NJ College Entrepreneurship Leaders Give Enterprise Steering throughout Turndown – NJ Tech Weekly

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A group of entrepreneurship executives from the University of New Jersey offered advice to startups and small businesses on how to cope with the challenges posed by the pandemic. The group was brought together on January 8th by James Barrood, former President and CEO of New Jersey Tech Council (New Brunswick) and now advisor to Tech Council Ventures (Summit).

But first, some university entrepreneurship experts thought about where entrepreneurship is today.

While there’s a lot of damage out there, digital businesses appear to have overcome the problems that emerged during the pandemic, said Susan Scherreik, director of the Center for Entrepreneurial Studies at Seton Hall University’s Stillman School of Business.

It is a forked space. “We know 30 percent of small businesses in New Jersey are closed,” she said. But there are some very bright spots. “We have two young alumni, one runs an online specialty retail operation in Hoboken and they are the 17th fastest growing company in New Jersey. Another of our employees runs a medical digital surgery and is the eighth fastest growing company in New Jersey. “

Anne-Marie Maman of Princeton University, executive director of Princeton Entrepreneurship Council, which works with companies in need of venture capital, said, “It has become increasingly difficult to raise venture capital. “Until an entrepreneur reaches a financially viable VC round, those rounds are huge.” Compared to the past, a venture capital round has ranged from $ 3 million to $ 5 million. “Now we’re seeing rounds of $ 100 million. And you must meet many financially viable milestones before you can get funding. “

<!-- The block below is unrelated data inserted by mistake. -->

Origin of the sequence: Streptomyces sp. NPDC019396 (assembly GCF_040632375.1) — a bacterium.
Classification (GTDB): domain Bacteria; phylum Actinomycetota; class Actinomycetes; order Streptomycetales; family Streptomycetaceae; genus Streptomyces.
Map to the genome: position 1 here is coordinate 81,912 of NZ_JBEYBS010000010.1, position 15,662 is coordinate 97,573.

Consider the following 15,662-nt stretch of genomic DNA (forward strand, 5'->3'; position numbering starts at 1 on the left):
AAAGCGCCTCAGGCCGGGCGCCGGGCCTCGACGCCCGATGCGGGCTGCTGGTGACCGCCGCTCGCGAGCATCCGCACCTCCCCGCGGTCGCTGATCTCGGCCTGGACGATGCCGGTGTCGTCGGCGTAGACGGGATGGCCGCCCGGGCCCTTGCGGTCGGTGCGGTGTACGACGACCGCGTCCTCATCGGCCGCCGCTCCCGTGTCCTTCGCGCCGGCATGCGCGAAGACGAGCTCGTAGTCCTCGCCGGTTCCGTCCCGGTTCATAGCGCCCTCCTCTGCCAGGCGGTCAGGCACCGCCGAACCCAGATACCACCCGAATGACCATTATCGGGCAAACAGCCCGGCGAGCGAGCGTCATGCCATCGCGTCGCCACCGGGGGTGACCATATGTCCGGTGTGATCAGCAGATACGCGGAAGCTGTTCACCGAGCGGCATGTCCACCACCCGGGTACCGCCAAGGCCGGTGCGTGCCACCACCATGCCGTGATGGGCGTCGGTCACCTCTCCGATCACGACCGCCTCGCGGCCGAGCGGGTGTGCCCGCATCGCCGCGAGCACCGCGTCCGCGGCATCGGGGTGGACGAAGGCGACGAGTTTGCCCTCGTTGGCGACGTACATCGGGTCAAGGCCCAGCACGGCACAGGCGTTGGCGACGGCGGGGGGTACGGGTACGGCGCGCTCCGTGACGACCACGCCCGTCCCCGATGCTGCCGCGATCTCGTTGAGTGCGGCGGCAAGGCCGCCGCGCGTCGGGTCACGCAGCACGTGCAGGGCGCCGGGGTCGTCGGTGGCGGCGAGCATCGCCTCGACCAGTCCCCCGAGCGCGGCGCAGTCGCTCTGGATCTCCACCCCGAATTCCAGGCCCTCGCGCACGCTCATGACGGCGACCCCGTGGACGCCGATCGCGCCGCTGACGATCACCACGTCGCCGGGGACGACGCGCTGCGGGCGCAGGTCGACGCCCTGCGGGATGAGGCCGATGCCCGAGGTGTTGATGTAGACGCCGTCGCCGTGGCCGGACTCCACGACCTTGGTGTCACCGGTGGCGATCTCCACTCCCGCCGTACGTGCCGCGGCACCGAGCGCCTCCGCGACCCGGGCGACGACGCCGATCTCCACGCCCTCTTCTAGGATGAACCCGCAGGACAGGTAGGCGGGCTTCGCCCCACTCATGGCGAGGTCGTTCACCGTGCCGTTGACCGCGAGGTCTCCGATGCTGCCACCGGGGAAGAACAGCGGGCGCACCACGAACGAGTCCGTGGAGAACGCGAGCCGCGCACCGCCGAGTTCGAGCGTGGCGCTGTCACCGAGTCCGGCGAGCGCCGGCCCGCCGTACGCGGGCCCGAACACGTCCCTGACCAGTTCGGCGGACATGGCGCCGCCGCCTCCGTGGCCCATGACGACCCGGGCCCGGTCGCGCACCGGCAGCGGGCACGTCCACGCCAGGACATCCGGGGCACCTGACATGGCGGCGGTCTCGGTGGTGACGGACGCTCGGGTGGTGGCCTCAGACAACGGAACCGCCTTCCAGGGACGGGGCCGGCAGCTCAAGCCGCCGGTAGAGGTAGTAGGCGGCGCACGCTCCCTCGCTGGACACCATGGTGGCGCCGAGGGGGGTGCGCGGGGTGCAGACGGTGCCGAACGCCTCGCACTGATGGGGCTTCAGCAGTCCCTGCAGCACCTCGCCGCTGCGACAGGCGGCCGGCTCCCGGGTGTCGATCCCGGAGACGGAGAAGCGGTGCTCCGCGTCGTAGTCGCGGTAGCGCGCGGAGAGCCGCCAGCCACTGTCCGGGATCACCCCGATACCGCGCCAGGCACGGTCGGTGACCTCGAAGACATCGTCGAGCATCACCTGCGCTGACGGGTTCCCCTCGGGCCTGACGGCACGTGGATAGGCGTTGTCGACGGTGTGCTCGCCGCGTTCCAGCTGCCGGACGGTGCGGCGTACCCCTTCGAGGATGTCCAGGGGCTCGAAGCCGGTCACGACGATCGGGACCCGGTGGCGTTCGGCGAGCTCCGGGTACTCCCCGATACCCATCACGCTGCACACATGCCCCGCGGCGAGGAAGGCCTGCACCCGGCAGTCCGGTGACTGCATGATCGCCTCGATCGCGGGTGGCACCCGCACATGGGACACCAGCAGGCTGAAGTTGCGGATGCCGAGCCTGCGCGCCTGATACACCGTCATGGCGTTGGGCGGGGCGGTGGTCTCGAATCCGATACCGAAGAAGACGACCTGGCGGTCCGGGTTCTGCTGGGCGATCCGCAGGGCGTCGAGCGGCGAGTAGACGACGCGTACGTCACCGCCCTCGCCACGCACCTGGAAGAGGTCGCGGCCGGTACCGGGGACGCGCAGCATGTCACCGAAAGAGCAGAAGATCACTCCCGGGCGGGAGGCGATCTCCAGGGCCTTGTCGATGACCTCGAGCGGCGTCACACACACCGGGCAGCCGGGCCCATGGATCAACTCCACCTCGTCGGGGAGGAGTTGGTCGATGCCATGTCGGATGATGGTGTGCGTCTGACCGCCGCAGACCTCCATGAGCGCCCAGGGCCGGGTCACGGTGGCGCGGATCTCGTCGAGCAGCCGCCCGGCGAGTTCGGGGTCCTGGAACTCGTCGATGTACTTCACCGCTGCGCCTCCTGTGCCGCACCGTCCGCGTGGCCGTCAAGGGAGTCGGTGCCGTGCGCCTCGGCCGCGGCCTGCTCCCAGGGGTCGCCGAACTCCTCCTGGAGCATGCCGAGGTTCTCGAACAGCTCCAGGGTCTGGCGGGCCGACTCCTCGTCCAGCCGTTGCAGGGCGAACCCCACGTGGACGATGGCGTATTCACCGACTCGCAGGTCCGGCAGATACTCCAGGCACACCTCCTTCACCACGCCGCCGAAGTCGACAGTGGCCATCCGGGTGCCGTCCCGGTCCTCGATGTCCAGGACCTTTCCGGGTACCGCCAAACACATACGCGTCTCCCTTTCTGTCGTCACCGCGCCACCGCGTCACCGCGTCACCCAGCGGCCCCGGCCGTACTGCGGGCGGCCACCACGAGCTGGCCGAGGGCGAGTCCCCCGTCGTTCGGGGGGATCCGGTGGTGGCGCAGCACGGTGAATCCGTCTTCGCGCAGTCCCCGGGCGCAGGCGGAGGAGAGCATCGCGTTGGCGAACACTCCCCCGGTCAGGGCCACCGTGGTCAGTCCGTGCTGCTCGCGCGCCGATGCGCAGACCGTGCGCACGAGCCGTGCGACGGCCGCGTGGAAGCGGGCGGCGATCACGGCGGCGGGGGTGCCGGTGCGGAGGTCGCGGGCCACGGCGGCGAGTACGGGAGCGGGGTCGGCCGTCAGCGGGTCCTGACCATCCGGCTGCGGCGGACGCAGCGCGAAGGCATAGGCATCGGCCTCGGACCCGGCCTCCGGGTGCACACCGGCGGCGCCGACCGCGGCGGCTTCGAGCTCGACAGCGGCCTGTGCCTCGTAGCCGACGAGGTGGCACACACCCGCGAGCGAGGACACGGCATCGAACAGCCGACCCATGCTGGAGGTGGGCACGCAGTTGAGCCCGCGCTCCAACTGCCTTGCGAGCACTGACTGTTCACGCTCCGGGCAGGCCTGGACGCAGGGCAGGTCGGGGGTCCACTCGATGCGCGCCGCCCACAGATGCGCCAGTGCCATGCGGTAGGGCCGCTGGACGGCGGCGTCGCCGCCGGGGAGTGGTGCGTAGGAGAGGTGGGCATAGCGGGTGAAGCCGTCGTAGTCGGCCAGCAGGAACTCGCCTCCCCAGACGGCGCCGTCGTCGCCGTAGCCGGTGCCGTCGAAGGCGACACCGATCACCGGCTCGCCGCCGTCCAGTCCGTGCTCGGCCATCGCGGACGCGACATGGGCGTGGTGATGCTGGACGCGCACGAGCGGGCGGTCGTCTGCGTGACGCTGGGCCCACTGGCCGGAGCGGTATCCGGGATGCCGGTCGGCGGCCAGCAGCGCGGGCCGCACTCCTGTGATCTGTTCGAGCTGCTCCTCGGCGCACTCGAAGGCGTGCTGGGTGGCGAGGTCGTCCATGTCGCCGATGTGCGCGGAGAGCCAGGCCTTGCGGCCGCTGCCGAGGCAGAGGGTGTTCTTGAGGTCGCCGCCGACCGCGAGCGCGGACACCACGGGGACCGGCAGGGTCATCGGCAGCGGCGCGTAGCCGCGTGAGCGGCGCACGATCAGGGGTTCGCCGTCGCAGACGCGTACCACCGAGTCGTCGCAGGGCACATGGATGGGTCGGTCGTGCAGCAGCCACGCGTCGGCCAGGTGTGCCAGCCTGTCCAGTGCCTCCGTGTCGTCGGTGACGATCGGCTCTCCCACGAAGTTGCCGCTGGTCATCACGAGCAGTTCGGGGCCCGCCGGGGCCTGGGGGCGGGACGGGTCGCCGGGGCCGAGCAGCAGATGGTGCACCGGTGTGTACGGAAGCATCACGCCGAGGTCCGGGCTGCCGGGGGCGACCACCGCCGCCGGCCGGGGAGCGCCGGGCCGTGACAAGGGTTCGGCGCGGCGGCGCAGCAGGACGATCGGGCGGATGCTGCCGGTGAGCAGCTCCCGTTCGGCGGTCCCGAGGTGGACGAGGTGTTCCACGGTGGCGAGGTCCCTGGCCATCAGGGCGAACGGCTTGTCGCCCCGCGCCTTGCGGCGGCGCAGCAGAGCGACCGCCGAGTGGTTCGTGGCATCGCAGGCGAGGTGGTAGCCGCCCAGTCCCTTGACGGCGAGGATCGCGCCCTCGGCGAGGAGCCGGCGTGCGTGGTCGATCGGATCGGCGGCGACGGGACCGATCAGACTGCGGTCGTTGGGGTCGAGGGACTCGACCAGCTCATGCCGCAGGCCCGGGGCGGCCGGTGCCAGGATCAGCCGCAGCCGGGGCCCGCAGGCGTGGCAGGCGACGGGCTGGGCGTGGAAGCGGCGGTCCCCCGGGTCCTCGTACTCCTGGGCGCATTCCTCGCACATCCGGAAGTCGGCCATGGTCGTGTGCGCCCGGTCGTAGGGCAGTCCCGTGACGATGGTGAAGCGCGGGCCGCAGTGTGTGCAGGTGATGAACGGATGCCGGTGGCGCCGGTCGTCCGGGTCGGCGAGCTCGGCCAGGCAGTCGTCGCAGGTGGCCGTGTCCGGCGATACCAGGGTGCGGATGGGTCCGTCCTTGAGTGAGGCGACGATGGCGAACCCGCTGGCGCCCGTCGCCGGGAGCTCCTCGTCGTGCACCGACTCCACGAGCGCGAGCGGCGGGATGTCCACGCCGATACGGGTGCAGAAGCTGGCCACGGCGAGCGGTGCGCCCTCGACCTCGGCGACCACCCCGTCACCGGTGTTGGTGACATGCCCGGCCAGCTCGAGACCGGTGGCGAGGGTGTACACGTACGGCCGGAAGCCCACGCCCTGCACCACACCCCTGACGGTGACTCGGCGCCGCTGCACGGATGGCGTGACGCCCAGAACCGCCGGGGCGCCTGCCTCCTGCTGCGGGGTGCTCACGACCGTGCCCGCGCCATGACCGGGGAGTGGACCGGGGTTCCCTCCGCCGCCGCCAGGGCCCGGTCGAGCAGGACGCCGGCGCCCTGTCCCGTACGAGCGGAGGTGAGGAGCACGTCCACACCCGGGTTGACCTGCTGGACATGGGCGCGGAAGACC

Dale Caldwell, executive director of the Rothman Institute of Innovation and Entrepreneurship at Fairleigh Dickenson University, noted that they have been disproportionately affected by the pandemic. He urged the audience to remember that often when a family business closes, the entire family is unemployed. In contrast, many of the big stores have stayed open and run record stores.

Caldwell seeks pandemic equity ownership for family businesses. “They really should give some of this money to local family businesses because it affects them a lot more than the others.” Another idea is to create entrepreneur zones based on the idea of ​​an opportunity zone. “The idea, however, is to give people tax credits for investing in businesses in urban communities.”

How companies survive during the pandemic

Suresh Kumar, director of innovation and entrepreneurship programs at NJIT’s Ying Wu College of Computing, noted that the first thing that entrepreneurs need to do is reassess their business models and “get an idea of ​​where they are. Can you still sell what you previously sold? “During the pandemic? They also need to review their distributors and business models, and review their office space requirements.

He added that many entrepreneurs do not know how to use digital strategies for marketing. Digital marketing has many layers, and entrepreneurs need to understand how to build social media to attract customers. “You need a few key people in the company who really understand how to use social media,” he said that way.

Kumar said at this point, 10 months after the pandemic, companies should focus on attracting and retaining customers. You have to “do whatever it takes” to deliver value and “maybe you deliver a little more and focus on that aspect. You may be able to provide more service or a different delivery channel.

He said that in order to create customer betas you might need to create new structures and possibly give your customer partner some equity to take on the risk.